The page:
Pennsylvania House Republicans announced a package of bills this week aimed at helping the state’s economy recover as the COVID-19 pandemic begins to subside. Led by Rep. Josh Kail (R- Beaver and Washington), the package of six bills and one resolution — dubbed the “Commonwealth’s COVID Comeback” — would stimulate the economy through small business protection, incentive manufacturing, create tax and regulatory reform.
Rep. Tracy Pennycuick (R-Montgomery) supports the plan. “We need this type of aggressive legislative package to meet the very real need of reviving the economy and the millions of families and businesses it supports,” she told Delaware Valley Journal. “Pennsylvania needs to be proactive in order to stem the loss of any more businesses and the jobs they provide.”
One of the bills, HB 198 by Rep. George Dunbar (R-Westmoreland) would allow businesses to use up to 100 percent of their income for the Net Operating Loss deduction in order to recover costs from business closures. Rep, Craig Staats (R-Bucks) is a co-sponsor of the bill.
“Businesses, particularly those in the hospitality industry, have been hit hard by the pandemic and the mitigation efforts that forced businesses to shut down,” said Staats. “I am co-sponsoring House Bill 198 to provide businesses like these and many more the opportunity to recover. Currently, deductions are limited to 40 percent, which is simply not enough after the extraordinary year we had in 2020. The additional 60 percent deduction provided for in this legislation only covers losses that occurred in 2020. Prior year losses may not be carried forward from prior tax years. I believe this measure would help put these businesses on the road to recovery and strengthen Pennsylvania’s economy.”
Other initiatives include investing in workforce development, targeting areas for manufacturing growth, providing more predictability and consistency in permitting, lowering the Corporate Net Income Tax (CNI), expanding the poverty exemption to reduce taxes for lower-income earners, and expediting legal cases against businesses for COVID-related lawsuits
Some of the bills are similar to the package Gov. Tom Wolf put forth in his February budget proposal. One example is the reduction of the CNI by Rep. Natalie Michalek (R-Allegheny and Washington). The Republican plan calls for lowering the CNI from 9.99 to 5.99 percent by 2025. That would be achieved by an annual 1 percent reduction over four years. Wolf’s plan calls for a slower decrease, moving to 9.49 percent on January 1, 2022, then a gradual reduction to 6.49 percent in 2026.
Sam Denisco, Vice President of Government Affairs for the Pennsylvania Chamber of Business and Industry, said its organization supports efforts to reduce the CNI but is skeptical of a graduated proposal. “The Capital Stock and Franchise Tax was scheduled to be phased out over a 10 year period; I believe it took 15 years,” he said. Additionally, the Chamber noted this reduction plan could get complicated under the new Federal Stimulus plan. “There are ARP funds coming in from the federal government, and part of part of the contingencies for the state and I presume the local government would be that the government entities can’t use the influx of these rescue funds to offset any tax reductions.”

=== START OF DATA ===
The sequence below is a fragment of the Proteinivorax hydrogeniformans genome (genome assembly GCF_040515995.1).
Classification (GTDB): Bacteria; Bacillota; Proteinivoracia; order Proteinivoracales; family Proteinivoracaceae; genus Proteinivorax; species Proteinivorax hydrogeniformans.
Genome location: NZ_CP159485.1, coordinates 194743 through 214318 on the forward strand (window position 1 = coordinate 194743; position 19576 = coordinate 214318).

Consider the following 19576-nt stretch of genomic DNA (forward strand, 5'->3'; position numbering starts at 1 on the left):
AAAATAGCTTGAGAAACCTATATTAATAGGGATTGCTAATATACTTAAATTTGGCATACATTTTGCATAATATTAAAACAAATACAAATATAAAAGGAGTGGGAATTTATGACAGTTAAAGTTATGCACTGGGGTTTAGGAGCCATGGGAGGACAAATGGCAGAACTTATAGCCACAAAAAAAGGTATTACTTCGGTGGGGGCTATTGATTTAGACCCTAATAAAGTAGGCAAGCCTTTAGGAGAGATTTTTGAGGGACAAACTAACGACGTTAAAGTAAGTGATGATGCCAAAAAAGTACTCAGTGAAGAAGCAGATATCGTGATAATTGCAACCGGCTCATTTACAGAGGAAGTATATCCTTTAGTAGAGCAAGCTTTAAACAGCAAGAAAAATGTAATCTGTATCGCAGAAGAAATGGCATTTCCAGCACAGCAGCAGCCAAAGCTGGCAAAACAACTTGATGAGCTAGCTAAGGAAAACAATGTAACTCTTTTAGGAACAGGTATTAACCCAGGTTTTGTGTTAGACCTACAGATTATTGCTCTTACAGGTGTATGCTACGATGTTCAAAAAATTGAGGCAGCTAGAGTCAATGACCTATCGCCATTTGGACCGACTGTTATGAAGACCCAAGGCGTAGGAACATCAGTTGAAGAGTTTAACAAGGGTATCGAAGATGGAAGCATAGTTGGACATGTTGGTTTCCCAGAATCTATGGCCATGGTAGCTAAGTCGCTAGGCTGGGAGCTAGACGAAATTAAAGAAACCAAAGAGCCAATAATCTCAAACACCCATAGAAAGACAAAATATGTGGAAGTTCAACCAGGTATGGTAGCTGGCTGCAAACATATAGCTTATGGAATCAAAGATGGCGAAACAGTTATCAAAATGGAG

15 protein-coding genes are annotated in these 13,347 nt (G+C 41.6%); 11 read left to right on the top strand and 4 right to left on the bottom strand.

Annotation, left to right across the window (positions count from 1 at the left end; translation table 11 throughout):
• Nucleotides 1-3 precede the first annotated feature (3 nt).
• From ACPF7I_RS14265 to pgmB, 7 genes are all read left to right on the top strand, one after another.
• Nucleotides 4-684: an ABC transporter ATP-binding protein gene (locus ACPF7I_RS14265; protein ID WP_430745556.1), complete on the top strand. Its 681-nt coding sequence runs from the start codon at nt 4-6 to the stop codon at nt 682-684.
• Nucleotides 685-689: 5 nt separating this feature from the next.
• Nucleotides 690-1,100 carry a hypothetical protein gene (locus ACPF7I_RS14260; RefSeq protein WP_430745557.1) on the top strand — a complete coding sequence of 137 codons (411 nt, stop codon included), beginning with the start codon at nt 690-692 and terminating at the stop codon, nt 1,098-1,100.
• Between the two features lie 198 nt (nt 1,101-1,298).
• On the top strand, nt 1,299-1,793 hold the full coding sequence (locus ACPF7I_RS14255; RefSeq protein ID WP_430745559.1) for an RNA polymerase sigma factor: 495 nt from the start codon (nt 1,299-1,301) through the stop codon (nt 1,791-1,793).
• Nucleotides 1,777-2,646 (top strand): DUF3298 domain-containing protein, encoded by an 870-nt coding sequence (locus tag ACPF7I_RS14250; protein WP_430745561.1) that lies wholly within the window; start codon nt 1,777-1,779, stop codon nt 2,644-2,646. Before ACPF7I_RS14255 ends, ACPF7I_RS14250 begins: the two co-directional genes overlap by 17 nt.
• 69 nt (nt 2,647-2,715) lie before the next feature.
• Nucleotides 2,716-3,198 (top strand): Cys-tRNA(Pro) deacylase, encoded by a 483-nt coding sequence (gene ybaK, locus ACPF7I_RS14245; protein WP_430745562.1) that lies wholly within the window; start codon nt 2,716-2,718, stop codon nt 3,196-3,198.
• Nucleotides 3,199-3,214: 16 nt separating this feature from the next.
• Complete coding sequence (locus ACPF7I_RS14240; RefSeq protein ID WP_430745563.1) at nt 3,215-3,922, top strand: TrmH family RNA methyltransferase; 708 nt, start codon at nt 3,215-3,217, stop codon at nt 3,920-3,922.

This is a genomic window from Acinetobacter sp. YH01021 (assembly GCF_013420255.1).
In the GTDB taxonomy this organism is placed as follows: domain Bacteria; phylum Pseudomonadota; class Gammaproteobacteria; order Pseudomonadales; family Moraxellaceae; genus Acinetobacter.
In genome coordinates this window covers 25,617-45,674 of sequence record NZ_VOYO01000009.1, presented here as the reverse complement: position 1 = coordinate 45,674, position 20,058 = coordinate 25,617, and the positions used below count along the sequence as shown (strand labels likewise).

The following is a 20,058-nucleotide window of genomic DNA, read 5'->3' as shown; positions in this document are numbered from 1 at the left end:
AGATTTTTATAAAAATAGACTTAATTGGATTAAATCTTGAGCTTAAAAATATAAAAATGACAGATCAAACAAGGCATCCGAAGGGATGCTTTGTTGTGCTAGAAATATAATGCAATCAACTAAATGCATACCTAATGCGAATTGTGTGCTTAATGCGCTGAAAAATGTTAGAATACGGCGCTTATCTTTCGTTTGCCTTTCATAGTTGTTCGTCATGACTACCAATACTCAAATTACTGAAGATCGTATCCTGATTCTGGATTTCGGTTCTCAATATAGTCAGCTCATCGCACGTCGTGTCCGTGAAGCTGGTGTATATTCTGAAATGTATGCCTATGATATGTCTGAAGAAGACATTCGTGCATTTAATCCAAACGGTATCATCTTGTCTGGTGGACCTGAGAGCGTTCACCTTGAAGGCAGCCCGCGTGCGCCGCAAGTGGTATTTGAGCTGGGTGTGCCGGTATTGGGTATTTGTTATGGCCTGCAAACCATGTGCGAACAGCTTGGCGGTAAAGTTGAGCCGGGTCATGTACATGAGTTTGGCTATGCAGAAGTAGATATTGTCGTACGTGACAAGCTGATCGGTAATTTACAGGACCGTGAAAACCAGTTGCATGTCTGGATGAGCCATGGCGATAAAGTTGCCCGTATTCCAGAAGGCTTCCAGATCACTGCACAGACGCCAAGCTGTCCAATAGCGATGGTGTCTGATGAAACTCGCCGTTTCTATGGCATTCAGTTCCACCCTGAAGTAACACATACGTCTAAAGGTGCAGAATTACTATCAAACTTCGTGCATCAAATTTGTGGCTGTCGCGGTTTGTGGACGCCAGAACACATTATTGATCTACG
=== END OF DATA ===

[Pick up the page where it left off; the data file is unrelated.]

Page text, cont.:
Democrats appear open to the change, but with conditions. “House Democrats have always believed the CNI rate can be reduced and made fairer if combined reporting of income is also put in place as it exists in so many other states,” said Bill Patton, Democratic Caucus press secretary. “We look forward to talking more about this with our colleagues.”
The Chamber balked at this idea, calling it “a partisan bullet point that keeps on being used without any real data behind it,” Denisco said. “The Department of Revenue has the authority that was enacted by the legislature and signed into law by Governor Corbett, which allows the Department of Revenue to add back revenue that’s in Delaware holding if they deem it necessary.”
The package of bills is expected to be part of the state Budget which is due by June 30. Wolf has not shown any reluctance about missing budget deadlines if he doesn’t like the plan.
However, this will be Wolf’s first budget since Democrats lost control of the State Treasurer’s office to the Republicans — and Wolf lost an important ally. Wolf appointed his first treasurer, Tim Reese, after Democrat Rob McCord resigned due to corruption. Reese was succeeded by Joe Torsella, who lost to Republican Stacy Garrity last November.